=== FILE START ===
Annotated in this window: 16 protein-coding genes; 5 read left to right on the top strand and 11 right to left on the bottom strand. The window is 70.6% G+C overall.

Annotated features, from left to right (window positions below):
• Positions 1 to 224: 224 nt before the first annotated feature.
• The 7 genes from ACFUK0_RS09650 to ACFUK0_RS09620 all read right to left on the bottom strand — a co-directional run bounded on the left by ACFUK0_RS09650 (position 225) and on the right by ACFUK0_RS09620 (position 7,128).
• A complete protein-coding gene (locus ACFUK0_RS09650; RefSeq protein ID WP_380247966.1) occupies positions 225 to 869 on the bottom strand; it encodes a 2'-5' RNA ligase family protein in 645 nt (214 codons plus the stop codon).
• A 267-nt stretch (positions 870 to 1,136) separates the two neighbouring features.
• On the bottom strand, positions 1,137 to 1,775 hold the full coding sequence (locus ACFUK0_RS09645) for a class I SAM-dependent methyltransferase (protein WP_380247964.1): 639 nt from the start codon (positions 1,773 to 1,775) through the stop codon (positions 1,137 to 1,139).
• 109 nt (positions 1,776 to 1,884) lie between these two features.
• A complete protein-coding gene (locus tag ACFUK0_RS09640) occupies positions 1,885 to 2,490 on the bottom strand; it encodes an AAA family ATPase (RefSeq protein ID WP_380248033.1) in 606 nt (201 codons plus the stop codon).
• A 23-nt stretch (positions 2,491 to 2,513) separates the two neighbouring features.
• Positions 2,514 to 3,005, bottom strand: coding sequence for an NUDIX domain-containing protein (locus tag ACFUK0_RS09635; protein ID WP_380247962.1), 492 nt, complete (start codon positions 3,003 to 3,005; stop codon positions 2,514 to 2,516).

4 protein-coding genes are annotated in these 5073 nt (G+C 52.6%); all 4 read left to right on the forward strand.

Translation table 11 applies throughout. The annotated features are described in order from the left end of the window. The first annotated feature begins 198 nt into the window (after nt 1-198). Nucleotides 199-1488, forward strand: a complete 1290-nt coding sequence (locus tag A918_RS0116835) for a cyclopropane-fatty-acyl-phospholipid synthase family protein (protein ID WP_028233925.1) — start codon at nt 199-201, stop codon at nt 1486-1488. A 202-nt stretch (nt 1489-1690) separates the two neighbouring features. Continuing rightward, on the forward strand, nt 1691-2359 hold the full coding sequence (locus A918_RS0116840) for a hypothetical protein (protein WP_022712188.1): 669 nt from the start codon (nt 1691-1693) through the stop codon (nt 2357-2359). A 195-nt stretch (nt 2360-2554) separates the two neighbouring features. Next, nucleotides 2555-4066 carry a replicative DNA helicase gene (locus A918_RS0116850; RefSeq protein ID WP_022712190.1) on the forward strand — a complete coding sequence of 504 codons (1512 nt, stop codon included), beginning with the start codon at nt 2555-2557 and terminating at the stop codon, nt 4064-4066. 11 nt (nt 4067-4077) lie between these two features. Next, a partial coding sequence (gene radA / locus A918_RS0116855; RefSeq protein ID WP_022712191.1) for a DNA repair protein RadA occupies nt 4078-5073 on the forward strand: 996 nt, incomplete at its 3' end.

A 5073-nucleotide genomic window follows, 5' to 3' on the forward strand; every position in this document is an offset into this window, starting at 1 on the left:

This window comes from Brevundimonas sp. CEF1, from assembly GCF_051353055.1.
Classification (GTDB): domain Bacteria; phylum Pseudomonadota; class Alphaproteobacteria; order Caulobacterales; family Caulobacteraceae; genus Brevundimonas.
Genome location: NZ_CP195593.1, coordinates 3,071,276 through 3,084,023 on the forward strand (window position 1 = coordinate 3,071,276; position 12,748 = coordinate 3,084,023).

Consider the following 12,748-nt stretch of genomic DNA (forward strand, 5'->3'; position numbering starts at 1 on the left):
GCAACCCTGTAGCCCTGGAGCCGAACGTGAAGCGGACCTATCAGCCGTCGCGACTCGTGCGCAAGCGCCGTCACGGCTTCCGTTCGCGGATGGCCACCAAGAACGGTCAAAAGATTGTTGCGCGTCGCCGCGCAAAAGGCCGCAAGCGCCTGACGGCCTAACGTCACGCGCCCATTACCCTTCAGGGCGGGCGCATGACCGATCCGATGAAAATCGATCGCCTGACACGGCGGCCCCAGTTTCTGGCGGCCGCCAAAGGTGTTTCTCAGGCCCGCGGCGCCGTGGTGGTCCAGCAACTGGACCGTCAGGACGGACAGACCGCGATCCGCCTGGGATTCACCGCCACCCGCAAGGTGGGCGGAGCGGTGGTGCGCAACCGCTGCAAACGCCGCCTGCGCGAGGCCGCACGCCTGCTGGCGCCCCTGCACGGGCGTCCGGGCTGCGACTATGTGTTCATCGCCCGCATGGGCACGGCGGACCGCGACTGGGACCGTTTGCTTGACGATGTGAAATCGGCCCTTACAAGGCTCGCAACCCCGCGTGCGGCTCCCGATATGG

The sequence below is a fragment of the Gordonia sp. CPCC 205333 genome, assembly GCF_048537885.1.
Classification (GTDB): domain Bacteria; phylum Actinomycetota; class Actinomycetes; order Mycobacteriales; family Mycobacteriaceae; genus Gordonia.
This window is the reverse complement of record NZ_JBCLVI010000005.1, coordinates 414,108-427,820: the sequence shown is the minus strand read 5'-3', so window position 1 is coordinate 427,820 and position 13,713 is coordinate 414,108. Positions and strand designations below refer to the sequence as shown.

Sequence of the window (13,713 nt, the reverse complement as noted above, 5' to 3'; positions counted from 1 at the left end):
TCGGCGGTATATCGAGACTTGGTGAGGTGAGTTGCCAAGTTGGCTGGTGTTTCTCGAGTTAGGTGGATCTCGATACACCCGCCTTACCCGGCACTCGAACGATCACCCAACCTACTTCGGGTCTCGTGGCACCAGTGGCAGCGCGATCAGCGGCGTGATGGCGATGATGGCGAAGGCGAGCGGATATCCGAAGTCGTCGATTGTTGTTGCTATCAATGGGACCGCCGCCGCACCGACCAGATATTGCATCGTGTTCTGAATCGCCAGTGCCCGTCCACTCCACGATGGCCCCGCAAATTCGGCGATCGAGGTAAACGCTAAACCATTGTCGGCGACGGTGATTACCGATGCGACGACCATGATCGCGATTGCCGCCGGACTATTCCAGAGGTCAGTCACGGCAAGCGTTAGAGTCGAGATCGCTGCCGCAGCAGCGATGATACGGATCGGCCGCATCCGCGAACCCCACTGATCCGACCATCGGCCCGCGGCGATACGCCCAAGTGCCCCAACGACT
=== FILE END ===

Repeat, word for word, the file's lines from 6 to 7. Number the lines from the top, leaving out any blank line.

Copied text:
• A 267-nt stretch (positions 870 to 1,136) separates the two neighbouring features.
• On the bottom strand, positions 1,137 to 1,775 hold the full coding sequence (locus ACFUK0_RS09645) for a class I SAM-dependent methyltransferase (protein WP_380247964.1): 639 nt from the start codon (positions 1,773 to 1,775) through the stop codon (positions 1,137 to 1,139).